Inside this issue
Andre Donawa – Portrait of a Photographer
Personal vision at familiar locations
Matt Payne is a landscape photographer and mountain climber from Durango, Colorado. He’s the host of the weekly landscape photography podcast, “F-Stop Collaborate and Listen,” co-founder of the Nature First Photography Alliance, and co-founder of the Natural Landscape Photography Awards. He lives with his wife, Angela, his son Quinn, and his two cats, Juju and Chara.
For many nature and landscape photographers, the need to travel to distant exotic locations is paramount to the process of being able to create a diverse body of work that has a lasting impact, surprise, and depth. Surely trips to Iceland, Patagonia, Tibet, the USA National Parks, Greenland, the Faroes, and Indonesia can yield some incredible photographs; however, what if your home is a 167-square mile island and you choose to never leave your island for photography?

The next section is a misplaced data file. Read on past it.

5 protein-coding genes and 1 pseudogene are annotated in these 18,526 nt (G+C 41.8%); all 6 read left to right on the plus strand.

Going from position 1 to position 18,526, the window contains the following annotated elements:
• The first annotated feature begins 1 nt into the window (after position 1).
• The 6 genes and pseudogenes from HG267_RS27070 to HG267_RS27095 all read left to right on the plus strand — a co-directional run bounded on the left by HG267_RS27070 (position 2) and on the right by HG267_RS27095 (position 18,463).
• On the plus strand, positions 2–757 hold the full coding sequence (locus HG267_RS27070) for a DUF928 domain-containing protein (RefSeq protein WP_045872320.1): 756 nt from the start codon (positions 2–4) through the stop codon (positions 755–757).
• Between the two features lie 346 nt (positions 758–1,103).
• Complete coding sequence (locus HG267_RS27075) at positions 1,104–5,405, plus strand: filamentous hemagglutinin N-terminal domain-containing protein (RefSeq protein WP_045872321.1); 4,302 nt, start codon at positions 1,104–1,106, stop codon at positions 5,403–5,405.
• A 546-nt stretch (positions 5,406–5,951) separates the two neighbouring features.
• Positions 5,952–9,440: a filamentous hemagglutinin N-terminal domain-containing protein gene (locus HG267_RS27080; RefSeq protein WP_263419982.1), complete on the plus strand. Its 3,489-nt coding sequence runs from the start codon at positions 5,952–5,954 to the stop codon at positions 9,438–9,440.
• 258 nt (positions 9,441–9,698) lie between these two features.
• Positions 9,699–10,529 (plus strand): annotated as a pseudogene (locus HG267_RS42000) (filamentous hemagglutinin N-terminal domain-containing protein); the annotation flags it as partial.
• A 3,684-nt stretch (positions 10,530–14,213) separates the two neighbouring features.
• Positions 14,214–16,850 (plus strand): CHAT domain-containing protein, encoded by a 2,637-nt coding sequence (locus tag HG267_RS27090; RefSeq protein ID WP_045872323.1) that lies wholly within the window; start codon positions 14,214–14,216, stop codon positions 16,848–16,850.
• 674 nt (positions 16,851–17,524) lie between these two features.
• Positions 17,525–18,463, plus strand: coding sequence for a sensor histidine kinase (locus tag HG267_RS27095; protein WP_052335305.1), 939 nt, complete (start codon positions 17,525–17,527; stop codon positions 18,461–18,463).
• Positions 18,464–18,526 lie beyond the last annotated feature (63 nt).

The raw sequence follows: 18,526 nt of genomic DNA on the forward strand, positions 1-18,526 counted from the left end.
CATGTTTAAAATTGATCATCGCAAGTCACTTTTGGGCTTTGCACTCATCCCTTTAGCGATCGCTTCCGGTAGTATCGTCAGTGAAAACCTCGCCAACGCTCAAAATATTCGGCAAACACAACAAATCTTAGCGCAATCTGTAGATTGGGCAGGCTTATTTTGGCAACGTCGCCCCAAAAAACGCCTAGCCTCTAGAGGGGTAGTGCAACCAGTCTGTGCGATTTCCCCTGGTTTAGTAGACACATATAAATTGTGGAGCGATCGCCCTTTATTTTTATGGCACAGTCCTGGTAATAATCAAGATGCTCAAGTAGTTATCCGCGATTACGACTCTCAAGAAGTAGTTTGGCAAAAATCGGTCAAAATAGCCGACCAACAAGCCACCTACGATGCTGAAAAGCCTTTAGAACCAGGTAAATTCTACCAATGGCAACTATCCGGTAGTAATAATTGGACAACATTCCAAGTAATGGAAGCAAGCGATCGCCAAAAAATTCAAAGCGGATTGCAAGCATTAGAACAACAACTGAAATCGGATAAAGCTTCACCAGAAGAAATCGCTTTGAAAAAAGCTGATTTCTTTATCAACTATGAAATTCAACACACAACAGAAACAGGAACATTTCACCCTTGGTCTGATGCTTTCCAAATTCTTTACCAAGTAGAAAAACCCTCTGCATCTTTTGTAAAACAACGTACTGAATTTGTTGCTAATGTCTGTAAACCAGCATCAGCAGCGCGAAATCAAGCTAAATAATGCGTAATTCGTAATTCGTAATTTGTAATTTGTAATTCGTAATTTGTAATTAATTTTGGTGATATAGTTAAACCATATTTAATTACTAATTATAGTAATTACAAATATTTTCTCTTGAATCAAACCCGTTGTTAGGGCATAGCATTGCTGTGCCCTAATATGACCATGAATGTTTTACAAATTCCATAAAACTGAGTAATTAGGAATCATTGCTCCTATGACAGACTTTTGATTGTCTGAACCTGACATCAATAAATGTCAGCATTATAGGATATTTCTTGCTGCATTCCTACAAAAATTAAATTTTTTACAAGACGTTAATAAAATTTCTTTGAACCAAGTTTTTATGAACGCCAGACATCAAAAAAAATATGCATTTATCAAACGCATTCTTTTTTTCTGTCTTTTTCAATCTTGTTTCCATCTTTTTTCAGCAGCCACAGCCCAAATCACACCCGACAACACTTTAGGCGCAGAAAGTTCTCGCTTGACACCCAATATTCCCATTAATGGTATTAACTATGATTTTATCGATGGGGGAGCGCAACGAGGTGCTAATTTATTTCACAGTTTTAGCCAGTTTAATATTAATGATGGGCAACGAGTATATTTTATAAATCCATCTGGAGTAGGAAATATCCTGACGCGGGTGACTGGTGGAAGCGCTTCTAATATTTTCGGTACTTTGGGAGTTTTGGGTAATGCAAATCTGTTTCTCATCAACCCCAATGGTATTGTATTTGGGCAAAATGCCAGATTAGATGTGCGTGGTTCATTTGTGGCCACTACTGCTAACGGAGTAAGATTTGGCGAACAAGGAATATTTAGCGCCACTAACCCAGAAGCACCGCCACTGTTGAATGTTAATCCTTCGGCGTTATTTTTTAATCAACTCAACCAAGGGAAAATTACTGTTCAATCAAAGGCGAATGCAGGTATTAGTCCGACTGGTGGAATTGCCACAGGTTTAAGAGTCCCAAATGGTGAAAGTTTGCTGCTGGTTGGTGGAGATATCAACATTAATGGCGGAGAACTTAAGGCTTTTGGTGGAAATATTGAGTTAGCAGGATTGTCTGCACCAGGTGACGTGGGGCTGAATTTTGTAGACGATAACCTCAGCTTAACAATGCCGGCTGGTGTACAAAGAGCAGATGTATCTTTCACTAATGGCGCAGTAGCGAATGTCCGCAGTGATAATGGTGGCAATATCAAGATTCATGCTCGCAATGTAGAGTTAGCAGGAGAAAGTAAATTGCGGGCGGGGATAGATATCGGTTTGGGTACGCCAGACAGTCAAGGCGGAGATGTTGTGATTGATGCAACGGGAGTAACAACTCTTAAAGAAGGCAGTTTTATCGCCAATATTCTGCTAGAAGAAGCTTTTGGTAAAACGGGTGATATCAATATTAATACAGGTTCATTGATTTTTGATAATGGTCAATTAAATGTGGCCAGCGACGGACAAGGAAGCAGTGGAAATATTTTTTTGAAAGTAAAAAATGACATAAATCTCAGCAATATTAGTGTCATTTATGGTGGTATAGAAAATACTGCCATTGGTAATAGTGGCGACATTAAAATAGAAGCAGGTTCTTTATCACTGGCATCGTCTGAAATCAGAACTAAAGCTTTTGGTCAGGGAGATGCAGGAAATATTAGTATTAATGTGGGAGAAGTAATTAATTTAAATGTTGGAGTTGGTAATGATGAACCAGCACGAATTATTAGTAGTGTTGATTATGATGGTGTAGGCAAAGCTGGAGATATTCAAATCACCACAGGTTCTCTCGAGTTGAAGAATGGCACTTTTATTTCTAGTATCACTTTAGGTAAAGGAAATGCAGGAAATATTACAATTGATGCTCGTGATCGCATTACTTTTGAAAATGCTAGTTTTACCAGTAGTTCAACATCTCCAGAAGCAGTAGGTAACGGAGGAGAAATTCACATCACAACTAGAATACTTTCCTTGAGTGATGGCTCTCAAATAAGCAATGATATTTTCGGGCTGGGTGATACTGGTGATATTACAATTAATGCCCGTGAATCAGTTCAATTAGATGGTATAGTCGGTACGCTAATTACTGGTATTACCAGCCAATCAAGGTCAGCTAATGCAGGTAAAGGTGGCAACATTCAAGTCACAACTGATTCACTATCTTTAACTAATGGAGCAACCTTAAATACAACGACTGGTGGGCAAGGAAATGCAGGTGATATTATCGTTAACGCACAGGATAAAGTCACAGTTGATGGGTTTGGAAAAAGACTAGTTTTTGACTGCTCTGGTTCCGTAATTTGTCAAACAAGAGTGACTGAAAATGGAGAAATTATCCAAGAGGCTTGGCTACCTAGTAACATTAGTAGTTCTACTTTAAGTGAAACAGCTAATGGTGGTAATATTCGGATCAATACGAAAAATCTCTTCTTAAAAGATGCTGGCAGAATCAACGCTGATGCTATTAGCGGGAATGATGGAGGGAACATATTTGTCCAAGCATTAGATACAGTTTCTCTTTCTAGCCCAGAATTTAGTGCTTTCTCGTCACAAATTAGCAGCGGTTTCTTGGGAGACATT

Do you think you can muster what it takes to produce a body of work that is compelling, personally expressive, interesting, and creative? The subject of today’s essay, Andre Donawa, based on the island of Barbados – a country with a population of just 287,000, has set out to do just that – create a body of interesting landscape photography solely from his home island.
Andre’s photography origin story is not unlike many of our own – in 2012, he picked up the camera to take some photographs of food for his family restaurant and the magic of pressing the shutter just overtook him like a virus. Armed with a degree in biology, Andre revisited local haunts on his island with a fresh perspective through the camera. His early inspiration as a photographer was Jacques Cousteau, the famous oceanic explorer, filmmaker, and co-inventor of the modern-age SCUBA diving systems. Cousteau’s influence on Andre’s work is quite prevalent not only in subject but also in how “exploratory” it feels to the viewer. When I first came across Andre’s work, I was instantly transported to Barbados and visually invited to feast on the peculiarities of his discoveries on the coast and in the water of his island. To be perfectly frank, I was quite surprised I had not discovered his work sooner. Andre’s work is filled with personal expression and conveys a unique take on a place he has become quite familiar with.